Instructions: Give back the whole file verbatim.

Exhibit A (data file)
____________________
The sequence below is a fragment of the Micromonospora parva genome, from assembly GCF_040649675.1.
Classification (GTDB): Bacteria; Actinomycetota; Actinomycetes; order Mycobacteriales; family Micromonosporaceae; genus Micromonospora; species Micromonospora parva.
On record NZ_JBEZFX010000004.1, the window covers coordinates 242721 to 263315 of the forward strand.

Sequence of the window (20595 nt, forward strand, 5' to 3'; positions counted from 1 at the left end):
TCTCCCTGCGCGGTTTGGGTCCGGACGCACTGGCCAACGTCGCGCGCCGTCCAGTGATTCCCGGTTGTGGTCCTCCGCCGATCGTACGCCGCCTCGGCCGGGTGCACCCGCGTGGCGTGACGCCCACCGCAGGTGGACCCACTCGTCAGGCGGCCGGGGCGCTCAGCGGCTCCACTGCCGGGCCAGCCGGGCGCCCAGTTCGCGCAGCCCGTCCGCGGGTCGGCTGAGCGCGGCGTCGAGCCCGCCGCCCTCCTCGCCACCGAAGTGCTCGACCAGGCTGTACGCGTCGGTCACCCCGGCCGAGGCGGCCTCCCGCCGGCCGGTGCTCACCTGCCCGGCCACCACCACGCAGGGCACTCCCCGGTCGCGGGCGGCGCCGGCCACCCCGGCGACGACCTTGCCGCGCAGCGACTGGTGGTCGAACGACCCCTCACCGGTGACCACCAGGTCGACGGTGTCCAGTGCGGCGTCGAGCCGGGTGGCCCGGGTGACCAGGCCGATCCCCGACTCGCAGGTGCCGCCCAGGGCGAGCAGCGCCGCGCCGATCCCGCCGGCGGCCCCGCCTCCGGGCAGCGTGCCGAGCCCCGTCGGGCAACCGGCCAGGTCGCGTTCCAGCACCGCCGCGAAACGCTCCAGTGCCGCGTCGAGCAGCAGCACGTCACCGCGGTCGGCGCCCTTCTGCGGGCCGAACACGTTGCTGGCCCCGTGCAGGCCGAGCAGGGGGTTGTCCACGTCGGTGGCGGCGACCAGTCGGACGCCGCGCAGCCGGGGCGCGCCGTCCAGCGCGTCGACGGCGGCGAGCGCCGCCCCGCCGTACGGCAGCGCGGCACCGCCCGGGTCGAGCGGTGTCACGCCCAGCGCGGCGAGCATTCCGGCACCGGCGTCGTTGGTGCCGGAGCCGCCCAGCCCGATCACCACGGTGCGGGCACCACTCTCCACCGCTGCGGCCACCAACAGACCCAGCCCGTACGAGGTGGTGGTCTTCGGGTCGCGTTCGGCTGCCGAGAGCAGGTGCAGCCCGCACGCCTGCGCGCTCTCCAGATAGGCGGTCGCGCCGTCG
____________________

The sequence below is a fragment of the Micromonospora parva genome, from assembly GCF_040649675.1.
Classification (GTDB): Bacteria; Actinomycetota; Actinomycetes; order Mycobacteriales; family Micromonosporaceae; genus Micromonospora; species Micromonospora parva.
On record NZ_JBEZFX010000004.1, the window covers coordinates 242721 to 263315 of the forward strand.

Sequence of the window (20595 nt, forward strand, 5' to 3'; positions counted from 1 at the left end):
TCTCCCTGCGCGGTTTGGGTCCGGACGCACTGGCCAACGTCGCGCGCCGTCCAGTGATTCCCGGTTGTGGTCCTCCGCCGATCGTACGCCGCCTCGGCCGGGTGCACCCGCGTGGCGTGACGCCCACCGCAGGTGGACCCACTCGTCAGGCGGCCGGGGCGCTCAGCGGCTCCACTGCCGGGCCAGCCGGGCGCCCAGTTCGCGCAGCCCGTCCGCGGGTCGGCTGAGCGCGGCGTCGAGCCCGCCGCCCTCCTCGCCACCGAAGTGCTCGACCAGGCTGTACGCGTCGGTCACCCCGGCCGAGGCGGCCTCCCGCCGGCCGGTGCTCACCTGCCCGGCCACCACCACGCAGGGCACTCCCCGGTCGCGGGCGGCGCCGGCCACCCCGGCGACGACCTTGCCGCGCAGCGACTGGTGGTCGAACGACCCCTCACCGGTGACCACCAGGTCGACGGTGTCCAGTGCGGCGTCGAGCCGGGTGGCCCGGGTGACCAGGCCGATCCCCGACTCGCAGGTGCCGCCCAGGGCGAGCAGCGCCGCGCCGATCCCGCCGGCGGCCCCGCCTCCGGGCAGCGTGCCGAGCCCCGTCGGGCAACCGGCCAGGTCGCGTTCCAGCACCGCCGCGAAACGCTCCAGTGCCGCGTCGAGCAGCAGCACGTCACCGCGGTCGGCGCCCTTCTGCGGGCCGAACACGTTGCTGGCCCCGTGCAGGCCGAGCAGGGGGTTGTCCACGTCGGTGGCGGCGACCAGTCGGACGCCGCGCAGCCGGGGCGCGCCGTCCAGCGCGTCGACGGCGGCGAGCGCCGCCCCGCCGTACGGCAGCGCGGCACCGCCCGGGTCGAGCGGTGTCACGCCCAGCGCGGCGAGCATTCCGGCACCGGCGTCGTTGGTGCCGGAGCCGCCCAGCCCGATCACCACGGTGCGGGCACCACTCTCCACCGCTGCGGCCACCAACAGACCCAGCCCGTACGAGGTGGTGGTCTTCGGGTCGCGTTCGGCTGCCGAGAGCAGGTGCAGCCCGCACGCCTGCGCGCTCTCCAGATAGGCGGTCGCGCCGTCG